When a car crashes it stops suddenly, but the child car seat and its passenger carry on moving. A child car seat is designed to protect your child by holding him or her in place, absorbing some of the forces of the crash, and actively controlling how their body moves to reduce injury to their internal organs, and delicate areas such as the head, neck and abdomen. When a seat is installed using a seat belt, there is some give in the belt. This means the seat moves slightly more in a crash, but the forces transmitted to the seat (and hence the child) can be slightly  lower, because of the energy absorbed as the belt flexes.

    With Isofix mounts the connection between the seat and the car is more rigid, and more of the crash force is transferred between them.  In a sideways impact the car seat is often held more firmly on the seat, so there can be less sideways movement, and more force is transferred to the seat. However, some Isofix car seats now have connectors which allow for a bit of sideways movement, to compensate for this.

    Our testing shows that car seats with Isofix connectors can sometimes get a worse overall safety score than the same seat installed using the adult seat belt.  In a car crash the car rapidly decelerates, but the car seat and child in it carry on moving. Often the actual difference in safety of the seat will be negligible. Some Isofix versions of seats do better overall than their belted versions.

    The key thing to remember is that Isofix was introduced to make fitting a child car seat much easier, and to lower the risk of getting it wrong. If a seat is installed incorrectly, it won’t give as much protection as it’s designed to, which could lead to a higher risk of serious injury.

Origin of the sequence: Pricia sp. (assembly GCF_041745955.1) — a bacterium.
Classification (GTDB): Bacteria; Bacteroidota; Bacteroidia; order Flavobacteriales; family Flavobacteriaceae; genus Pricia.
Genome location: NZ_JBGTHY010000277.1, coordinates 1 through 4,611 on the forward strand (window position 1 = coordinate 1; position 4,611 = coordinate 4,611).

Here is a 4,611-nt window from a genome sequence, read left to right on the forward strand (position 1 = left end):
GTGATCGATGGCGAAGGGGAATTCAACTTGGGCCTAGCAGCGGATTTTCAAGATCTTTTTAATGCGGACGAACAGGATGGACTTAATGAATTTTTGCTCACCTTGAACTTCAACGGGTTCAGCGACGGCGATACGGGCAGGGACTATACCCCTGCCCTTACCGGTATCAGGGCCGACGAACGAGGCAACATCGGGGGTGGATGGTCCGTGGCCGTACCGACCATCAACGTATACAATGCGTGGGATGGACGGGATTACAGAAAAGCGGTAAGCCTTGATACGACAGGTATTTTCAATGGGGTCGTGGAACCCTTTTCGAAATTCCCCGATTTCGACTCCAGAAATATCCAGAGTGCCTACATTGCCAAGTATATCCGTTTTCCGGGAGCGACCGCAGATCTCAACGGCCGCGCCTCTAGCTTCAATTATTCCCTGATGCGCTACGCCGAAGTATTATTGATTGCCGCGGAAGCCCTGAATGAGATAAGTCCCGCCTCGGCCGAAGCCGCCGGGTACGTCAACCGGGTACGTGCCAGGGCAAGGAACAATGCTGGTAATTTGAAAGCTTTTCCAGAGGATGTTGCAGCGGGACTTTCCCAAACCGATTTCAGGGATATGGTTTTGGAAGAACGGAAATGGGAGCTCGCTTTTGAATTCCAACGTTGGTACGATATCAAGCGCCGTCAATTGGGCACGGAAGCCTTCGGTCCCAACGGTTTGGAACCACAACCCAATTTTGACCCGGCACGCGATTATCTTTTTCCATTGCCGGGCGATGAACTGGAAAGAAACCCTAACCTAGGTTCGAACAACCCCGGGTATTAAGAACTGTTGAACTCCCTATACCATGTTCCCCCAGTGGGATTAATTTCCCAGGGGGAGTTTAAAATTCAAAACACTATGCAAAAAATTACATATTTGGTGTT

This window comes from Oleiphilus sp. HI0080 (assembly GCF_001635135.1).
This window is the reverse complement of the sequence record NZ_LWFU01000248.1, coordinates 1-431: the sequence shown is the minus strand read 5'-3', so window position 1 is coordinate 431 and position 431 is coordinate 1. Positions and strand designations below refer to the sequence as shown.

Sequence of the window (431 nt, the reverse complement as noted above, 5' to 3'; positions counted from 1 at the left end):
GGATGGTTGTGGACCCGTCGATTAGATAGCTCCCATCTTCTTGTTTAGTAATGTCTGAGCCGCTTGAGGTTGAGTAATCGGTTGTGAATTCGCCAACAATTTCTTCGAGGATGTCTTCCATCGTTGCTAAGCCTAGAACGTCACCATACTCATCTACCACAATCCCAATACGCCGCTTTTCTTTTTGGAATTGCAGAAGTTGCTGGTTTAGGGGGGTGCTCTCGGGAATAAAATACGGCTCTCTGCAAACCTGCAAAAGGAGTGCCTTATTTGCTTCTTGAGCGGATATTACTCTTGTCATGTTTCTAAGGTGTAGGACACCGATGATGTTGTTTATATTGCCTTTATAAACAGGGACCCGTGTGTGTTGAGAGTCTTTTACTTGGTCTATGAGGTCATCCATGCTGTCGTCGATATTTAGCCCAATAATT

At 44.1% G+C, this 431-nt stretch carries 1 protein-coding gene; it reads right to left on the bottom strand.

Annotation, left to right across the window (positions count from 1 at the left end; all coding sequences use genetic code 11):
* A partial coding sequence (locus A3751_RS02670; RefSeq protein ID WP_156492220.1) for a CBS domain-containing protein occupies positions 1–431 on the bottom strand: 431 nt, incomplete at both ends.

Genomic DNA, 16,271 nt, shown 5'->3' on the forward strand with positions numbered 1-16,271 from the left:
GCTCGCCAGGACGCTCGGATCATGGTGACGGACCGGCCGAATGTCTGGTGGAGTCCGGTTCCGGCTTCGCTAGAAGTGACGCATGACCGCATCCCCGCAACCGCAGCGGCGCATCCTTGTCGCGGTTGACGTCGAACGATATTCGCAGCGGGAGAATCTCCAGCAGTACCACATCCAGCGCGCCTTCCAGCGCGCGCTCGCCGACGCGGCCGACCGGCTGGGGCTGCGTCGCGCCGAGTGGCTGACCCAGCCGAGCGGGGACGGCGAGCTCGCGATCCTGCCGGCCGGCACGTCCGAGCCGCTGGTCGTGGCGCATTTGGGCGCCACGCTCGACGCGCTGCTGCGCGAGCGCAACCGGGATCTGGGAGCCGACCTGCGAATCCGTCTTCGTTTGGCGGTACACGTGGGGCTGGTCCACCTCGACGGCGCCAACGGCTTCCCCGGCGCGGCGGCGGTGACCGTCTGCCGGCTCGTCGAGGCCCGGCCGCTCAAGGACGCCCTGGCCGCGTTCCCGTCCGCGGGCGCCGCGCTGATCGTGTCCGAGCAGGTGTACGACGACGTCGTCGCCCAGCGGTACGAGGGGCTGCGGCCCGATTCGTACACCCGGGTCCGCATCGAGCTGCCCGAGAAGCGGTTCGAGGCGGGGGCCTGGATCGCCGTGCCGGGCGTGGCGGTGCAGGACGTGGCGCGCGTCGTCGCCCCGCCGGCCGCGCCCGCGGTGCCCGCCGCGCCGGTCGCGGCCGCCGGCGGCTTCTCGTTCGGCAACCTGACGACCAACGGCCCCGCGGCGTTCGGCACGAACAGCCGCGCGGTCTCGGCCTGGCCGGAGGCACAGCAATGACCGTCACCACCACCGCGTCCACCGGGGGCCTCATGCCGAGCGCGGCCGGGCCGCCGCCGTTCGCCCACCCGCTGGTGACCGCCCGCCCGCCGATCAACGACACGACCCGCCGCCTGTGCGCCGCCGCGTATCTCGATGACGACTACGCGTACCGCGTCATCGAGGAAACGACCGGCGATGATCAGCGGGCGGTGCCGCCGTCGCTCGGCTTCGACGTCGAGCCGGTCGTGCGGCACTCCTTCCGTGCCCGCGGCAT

Read more: http://www.which.co.uk/reviews/child-car-seats/article/isofix-child-car-seats/are-isofix-child-car-seats-safer - Which?

     

     

    From the Britax website

    Incorrectly Installing
    With so many belts and straps, ensuring correct car seat installation can be confusing. You should always follow the manufacturer’s instructions on how to fasten straps, making sure the car seat is secured tightly to your vehicle with no more than a couple of centimetres movement from back to front or side to side. If you do not feel confident installing the car seat yourself, you can consult a professional Child Safety Restraint fitting service.

    Hi no we didn't have isofix in the UK. 


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    DukeNinja    123

    IELTS : 13/08/16: W8 S8 L9 R9. F2w ID Check/Rcvd: 15/08/16, 23/08/16 HCPC/SoR CoGS sent: 23/08/16. Skills Ax sent/Rcvd/granted: 30/08/16, 12/09/16, 10/10/16. AHPRA sent/AIP : 05/09/16, 28/12/16. EoI/invited: 20/1/17, 01/02/17. 189 submitted: 06/02/17, Caseworker: 23/02/17. Medicals: 31/03/17. Grant: 12/04/17. Child 101 submitted: 09/06/17. Granted: 06/07/17.